Who to trust?
Who to follow?
Who to obey?
These questions are central to our systems of government. A government cannot function if it does not have authority – but that authority is often taken for granted.
Where does authority come from? What is it based on? How is it maintained – or lost? These are the questions which the Foundations of Institutional Authority project will explore.
Our project examines a question that is fundamental to systems of constitutional government: from where do public institutions get their authority?
Constitutional law tends to assume that authority comes from the law: that people comply with an instruction because it comes from an official designated by law.
The goal of the research is to investigate this issue by talking directly to the people whose views shape institutional authority: political leaders, government officials and – most importantly – ordinary people. By asking people their views on the institutions that govern them, the project team hopes to build a better understanding of how constitutional systems actually operate.
The Foundations of Institutional Authority (FIAT) is an interdisciplinary research project based at the Centre for Constitutional Studies in the Sutherland School of Law, University College Dublin and funded by a European Research Council Consolidator grant.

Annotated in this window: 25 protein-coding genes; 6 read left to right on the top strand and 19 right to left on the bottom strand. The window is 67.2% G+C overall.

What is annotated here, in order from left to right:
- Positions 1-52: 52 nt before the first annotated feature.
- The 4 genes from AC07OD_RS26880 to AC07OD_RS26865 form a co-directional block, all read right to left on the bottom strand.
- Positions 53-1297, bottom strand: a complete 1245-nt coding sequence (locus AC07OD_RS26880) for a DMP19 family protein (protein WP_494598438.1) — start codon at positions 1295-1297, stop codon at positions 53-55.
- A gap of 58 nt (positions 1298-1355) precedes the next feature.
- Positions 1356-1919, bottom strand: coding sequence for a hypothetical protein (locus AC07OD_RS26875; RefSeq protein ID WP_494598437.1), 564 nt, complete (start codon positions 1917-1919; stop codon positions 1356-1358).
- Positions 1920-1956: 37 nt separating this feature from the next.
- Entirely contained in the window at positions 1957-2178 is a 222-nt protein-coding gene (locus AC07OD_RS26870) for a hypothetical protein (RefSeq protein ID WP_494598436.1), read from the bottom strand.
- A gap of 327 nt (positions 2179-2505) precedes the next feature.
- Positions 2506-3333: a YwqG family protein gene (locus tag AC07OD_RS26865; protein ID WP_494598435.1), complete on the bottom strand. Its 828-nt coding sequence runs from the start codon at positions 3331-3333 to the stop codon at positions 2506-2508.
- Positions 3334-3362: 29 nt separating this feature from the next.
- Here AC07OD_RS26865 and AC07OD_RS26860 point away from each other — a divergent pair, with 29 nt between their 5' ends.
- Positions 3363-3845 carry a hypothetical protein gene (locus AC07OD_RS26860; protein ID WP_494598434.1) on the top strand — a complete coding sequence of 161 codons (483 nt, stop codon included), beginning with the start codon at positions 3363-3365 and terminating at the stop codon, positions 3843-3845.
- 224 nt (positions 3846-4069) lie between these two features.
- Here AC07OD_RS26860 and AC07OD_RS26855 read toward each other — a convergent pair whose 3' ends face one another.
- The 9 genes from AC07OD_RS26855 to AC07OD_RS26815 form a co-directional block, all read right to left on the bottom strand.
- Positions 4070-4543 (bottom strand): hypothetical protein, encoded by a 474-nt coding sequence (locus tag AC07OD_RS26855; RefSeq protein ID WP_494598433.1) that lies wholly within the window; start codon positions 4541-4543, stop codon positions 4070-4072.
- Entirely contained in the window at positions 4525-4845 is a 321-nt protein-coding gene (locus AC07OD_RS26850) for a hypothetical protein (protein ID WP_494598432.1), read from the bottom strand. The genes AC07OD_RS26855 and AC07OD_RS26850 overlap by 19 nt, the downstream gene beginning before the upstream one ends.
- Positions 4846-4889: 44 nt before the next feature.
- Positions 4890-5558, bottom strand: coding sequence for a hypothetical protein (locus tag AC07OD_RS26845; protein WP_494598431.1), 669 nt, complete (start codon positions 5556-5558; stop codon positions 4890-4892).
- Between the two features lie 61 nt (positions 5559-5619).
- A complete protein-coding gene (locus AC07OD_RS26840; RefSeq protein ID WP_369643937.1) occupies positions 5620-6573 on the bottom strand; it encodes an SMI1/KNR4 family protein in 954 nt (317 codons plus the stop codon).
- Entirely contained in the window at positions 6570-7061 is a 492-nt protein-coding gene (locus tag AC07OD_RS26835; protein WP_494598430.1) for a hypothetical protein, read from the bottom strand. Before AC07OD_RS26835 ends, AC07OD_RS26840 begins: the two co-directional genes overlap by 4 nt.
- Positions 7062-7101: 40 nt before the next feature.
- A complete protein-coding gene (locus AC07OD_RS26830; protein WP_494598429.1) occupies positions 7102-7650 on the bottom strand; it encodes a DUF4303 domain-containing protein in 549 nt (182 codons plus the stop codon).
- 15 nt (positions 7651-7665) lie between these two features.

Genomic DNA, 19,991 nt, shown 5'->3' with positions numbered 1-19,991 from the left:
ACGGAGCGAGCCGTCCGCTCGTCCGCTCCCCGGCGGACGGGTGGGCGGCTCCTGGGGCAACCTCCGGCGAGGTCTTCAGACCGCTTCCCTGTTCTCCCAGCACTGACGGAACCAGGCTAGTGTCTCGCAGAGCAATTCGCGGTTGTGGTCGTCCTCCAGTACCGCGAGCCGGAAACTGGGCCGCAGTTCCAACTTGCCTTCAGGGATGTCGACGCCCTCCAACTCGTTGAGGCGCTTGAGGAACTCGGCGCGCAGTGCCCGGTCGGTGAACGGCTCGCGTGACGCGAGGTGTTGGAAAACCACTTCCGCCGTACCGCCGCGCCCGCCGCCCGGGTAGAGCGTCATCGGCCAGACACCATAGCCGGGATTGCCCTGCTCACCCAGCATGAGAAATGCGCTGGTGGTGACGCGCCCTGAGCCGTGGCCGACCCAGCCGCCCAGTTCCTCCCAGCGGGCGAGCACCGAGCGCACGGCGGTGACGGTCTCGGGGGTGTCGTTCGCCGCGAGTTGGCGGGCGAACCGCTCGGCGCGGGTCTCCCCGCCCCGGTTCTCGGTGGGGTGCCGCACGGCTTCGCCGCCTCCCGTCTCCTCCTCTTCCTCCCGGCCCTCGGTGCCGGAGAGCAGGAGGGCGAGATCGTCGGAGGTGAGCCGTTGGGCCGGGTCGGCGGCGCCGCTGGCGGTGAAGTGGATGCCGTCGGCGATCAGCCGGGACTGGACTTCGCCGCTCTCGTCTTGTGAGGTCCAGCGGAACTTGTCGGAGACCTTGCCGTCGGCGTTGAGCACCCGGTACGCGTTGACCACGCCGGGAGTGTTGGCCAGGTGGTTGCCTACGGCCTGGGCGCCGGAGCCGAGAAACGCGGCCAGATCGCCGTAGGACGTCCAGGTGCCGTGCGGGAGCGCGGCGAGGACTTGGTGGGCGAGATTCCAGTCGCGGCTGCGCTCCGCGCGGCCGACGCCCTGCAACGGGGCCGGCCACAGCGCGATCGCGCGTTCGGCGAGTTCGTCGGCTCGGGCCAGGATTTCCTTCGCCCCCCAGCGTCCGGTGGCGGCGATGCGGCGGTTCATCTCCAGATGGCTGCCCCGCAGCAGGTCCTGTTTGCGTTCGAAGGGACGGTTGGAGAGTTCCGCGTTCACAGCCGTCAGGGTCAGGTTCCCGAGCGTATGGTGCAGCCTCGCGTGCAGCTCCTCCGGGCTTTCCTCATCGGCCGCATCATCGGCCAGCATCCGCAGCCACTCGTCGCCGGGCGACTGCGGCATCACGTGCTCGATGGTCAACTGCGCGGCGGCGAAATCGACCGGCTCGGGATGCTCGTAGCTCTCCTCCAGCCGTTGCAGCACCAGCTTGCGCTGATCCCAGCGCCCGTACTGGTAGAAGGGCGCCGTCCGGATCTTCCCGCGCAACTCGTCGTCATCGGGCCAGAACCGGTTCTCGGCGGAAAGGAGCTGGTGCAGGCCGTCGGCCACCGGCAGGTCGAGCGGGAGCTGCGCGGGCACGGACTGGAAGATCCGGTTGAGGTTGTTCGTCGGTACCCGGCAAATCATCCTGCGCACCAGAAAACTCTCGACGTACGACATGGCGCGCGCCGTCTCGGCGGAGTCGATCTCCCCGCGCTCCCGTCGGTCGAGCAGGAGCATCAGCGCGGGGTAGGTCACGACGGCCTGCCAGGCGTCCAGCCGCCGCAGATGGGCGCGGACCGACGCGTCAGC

This project has received funding from the European Research Council (ERC) under the European Union’s Horizon 2020 research and innovation programme (grant agreement No 819877)
News & Events
Cracks in the Foundations?
Exploring the Tension Between Constitutional Tradition and Constitutional Culture in the UK on Referendums and Scottish Independence. By Nicky Gillibrand, Somsubhra Banerjee and Eoin Carolan In its Reference ruling on the proposed Scottish independence referendum, the Supreme Court addressed the continued uncertainty over the status and significance of referendums within the UK’s constitutional structures. The […]
Has Right-Wing Populism Reached Argentina?
By Demian Iglesias Seifert Last Sunday, August 13, Argentina held elections to determine the candidates who will run in next October’s national presidential elections. In a surprising turn of events, the far-right candidate Javier Milei, an outsider that started in politics around 2019, surged ahead in the preliminary elections, sending shockwaves through Argentina’s political landscape. Milei won […]
Swedish Exceptionalism: Pandemic Response, Public Trust, and Constitutional Design
By Orlaith Rice Sweden’s response to the Covid-19 pandemic is one that has attracted global commentary. It has been categorised as ‘the EU’s exception’, a ‘pariah state’, and been labelled ‘anti-lockdown’, ‘experimental’, ‘light-touch’, and ‘naïve’. Since Covid-19 was first declared a pandemic in March 2020, Sweden has never imposed a national lockdown, enforced general quarantine […]